This is a sad, sad day. As I write this, the dust is beginning to settle in Charleston, South Carolina. Dylann Roof has been apprehended, and the full impact of his racist act of domestic terror is only now beginning to reverberate through the lives of those affected by the losses. There are a great many lessons we, as a culture, could learn from this tragedy. There are a great many issues it raises, and a great many opportunities here for substantive and honest national conversations about things of ultimate meaning. But, will we finally engage in any of these conversations? Perhaps one of the things that makes this even more of a tragedy is that, by the time anyone reads this post, those conversations may well be swept away in the flood of other stories. We won’t likely focus on this long enough to draw anything significant from its passing.
Undeniably, the counter conversations have already begun. This was one of the most clearly delineated act of racist terror to occur on U.S. soil in quite some time, Mr. Roof was utterly transparent in his motivation and his intent, and yet we have national politicians who are trying to deflect the conversation about racism by making it a conversation about religious freedom. A morning editorial in the Wall Street Journal declared institutional racism over with, because Mr. Roof will be tried for murder, rather than celebrated for his accomplishment. There is, at several levels, a desperate need to make this about something other than the kind of endemic racism that all too often gives rise to a Dylann Roof.
That there might be something wrong with the pervasive racism in our culture, something worth discussing and correcting, is a conversation that does not play well on the national stage. But Dylann Roof did not suddenly wake up one day, grab the handgun he bought with his birthday money, and haphazardly decide to wander in to any old church and murder nine people who, by coincidence, were African American. Dylann Roof is the sharp end of the stick, but the stick is being wielded blindly, by a nation that can’t bring itself to address the centuries-old issue of racism.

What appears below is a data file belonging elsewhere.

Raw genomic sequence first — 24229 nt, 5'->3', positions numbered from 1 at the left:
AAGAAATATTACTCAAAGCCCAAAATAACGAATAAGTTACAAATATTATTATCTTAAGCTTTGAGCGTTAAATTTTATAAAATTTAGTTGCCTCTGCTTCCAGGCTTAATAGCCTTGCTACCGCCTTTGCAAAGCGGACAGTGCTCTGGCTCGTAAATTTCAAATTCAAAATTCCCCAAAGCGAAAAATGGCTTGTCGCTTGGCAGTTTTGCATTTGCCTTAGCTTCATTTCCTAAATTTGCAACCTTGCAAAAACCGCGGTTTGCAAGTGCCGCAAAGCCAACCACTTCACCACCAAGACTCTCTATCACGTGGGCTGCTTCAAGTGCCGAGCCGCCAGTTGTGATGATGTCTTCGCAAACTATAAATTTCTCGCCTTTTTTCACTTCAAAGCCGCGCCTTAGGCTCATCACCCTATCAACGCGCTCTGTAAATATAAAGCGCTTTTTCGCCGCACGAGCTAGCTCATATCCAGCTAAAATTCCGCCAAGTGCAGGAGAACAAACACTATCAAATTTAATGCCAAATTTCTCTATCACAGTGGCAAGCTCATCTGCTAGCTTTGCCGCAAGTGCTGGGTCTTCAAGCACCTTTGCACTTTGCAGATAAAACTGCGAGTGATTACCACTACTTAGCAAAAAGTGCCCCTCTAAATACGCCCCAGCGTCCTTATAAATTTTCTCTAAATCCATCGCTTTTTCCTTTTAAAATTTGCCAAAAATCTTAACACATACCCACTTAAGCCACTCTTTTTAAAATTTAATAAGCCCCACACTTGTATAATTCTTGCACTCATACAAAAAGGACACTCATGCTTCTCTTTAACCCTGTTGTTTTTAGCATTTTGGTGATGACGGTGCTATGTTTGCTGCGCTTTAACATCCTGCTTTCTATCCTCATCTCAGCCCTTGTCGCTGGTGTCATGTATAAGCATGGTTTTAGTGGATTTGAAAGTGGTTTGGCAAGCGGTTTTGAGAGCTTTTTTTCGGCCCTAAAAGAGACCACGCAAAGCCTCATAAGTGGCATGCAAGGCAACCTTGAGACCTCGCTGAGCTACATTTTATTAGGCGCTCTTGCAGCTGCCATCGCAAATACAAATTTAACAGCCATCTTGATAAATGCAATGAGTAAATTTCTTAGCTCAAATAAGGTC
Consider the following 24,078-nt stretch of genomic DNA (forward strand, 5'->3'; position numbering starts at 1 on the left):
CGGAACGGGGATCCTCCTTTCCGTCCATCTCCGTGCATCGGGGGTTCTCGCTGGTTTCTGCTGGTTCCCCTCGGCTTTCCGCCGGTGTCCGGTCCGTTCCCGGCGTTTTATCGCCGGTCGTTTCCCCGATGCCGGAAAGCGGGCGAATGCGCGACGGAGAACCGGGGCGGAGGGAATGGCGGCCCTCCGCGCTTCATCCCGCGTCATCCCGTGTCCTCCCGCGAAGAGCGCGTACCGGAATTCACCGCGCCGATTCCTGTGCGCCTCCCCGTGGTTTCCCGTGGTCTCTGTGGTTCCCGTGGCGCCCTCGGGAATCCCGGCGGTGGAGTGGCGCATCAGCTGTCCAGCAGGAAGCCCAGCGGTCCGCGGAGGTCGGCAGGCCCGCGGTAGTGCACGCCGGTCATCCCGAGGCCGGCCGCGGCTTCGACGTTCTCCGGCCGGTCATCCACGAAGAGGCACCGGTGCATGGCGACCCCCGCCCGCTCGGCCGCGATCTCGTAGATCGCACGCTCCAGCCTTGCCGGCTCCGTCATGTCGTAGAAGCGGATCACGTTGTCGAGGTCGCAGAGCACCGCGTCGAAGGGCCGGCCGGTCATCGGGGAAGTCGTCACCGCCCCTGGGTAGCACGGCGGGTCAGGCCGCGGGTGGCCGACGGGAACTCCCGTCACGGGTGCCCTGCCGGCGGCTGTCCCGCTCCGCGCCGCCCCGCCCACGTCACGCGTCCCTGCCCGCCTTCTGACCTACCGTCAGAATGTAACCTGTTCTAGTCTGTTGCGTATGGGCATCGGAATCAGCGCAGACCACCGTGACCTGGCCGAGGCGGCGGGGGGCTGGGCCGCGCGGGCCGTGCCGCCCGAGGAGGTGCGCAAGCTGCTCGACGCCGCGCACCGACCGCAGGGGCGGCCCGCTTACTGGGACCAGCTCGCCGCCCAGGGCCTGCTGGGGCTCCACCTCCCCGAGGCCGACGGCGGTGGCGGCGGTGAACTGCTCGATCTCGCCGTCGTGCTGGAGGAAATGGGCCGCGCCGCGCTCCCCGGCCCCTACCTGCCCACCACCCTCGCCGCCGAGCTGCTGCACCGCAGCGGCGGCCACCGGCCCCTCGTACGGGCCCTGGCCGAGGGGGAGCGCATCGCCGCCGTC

We are far too dedicated to the narrative of this being the one country in all the world where race makes no difference, where justice is blind, and everyone gets a fair shake, but the thing about institutional racism is that it so easily goes unnoticed by those of us who benefit from the system. Those of us who don’t bump up against it every day are perfectly free to imagine that the world is a more or less fair place and that we all earn our way according to our own skills and perseverance. Therefore, anyone who hasn’t attained what we have attained must not be trying. It is too easy for us to imagine that once again it is those people, with their problems, making a big thing out of a small, unrelated, tragedy. We don’t identify with it, so we dismiss it as an unfortunate punctuation mark in the regular news cycle.
But these were our brothers and sisters who were killed, while sitting in church, studying scripture. They were killed, in the hopes of sparking a race war, by a young man, so overflowing with the poison of institutional racism, that he felt cold-blooded murder was more than justified.
We may not know what to do, but we cannot do nothing. Our cultural and economic privilege will allow us to turn a blind eye to this unconscionable suffering, but we must not do that. We have to see it. We have to acknowledge it. We have to know that it is the deepest of stains in the fabric of our society, and it absolutely must be brought into the light. It isn’t enough for us to pray in secret about the victims of systemic racism. We have to speak up about it, even when it is uncomfortable to do so. Silence is complicity.